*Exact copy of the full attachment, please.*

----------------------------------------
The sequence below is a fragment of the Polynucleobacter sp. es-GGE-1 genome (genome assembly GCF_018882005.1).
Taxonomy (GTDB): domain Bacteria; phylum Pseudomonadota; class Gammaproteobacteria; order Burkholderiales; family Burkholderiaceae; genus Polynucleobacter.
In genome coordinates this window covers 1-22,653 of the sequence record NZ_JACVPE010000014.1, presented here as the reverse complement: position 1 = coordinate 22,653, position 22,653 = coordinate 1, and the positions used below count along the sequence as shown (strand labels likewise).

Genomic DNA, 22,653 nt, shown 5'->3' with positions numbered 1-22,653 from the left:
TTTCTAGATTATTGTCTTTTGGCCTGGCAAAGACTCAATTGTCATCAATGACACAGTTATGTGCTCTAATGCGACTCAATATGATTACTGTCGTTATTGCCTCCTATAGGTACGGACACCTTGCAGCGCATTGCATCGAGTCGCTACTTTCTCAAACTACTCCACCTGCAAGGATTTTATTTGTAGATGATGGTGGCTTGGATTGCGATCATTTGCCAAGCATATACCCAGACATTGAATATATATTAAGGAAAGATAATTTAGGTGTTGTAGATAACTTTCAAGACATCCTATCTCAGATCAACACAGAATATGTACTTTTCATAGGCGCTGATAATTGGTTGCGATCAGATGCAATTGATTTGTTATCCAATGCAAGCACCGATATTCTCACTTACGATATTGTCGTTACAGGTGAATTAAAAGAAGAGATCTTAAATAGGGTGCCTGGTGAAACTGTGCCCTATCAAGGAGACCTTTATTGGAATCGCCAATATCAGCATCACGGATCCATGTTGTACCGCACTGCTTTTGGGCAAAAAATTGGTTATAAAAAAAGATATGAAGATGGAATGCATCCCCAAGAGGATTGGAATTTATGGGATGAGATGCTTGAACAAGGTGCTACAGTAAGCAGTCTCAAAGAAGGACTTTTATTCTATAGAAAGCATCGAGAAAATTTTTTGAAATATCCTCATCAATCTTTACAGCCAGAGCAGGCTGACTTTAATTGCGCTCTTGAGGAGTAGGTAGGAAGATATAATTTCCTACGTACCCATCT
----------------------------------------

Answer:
The sequence below is a fragment of the Polynucleobacter sp. es-GGE-1 genome (genome assembly GCF_018882005.1).
Taxonomy (GTDB): domain Bacteria; phylum Pseudomonadota; class Gammaproteobacteria; order Burkholderiales; family Burkholderiaceae; genus Polynucleobacter.
In genome coordinates this window covers 1-22,653 of the sequence record NZ_JACVPE010000014.1, presented here as the reverse complement: position 1 = coordinate 22,653, position 22,653 = coordinate 1, and the positions used below count along the sequence as shown (strand labels likewise).

Genomic DNA, 22,653 nt, shown 5'->3' with positions numbered 1-22,653 from the left:
TTTCTAGATTATTGTCTTTTGGCCTGGCAAAGACTCAATTGTCATCAATGACACAGTTATGTGCTCTAATGCGACTCAATATGATTACTGTCGTTATTGCCTCCTATAGGTACGGACACCTTGCAGCGCATTGCATCGAGTCGCTACTTTCTCAAACTACTCCACCTGCAAGGATTTTATTTGTAGATGATGGTGGCTTGGATTGCGATCATTTGCCAAGCATATACCCAGACATTGAATATATATTAAGGAAAGATAATTTAGGTGTTGTAGATAACTTTCAAGACATCCTATCTCAGATCAACACAGAATATGTACTTTTCATAGGCGCTGATAATTGGTTGCGATCAGATGCAATTGATTTGTTATCCAATGCAAGCACCGATATTCTCACTTACGATATTGTCGTTACAGGTGAATTAAAAGAAGAGATCTTAAATAGGGTGCCTGGTGAAACTGTGCCCTATCAAGGAGACCTTTATTGGAATCGCCAATATCAGCATCACGGATCCATGTTGTACCGCACTGCTTTTGGGCAAAAAATTGGTTATAAAAAAAGATATGAAGATGGAATGCATCCCCAAGAGGATTGGAATTTATGGGATGAGATGCTTGAACAAGGTGCTACAGTAAGCAGTCTCAAAGAAGGACTTTTATTCTATAGAAAGCATCGAGAAAATTTTTTGAAATATCCTCATCAATCTTTACAGCCAGAGCAGGCTGACTTTAATTGCGCTCTTGAGGAGTAGGTAGGAAGATATAATTTCCTACGTACCCATCT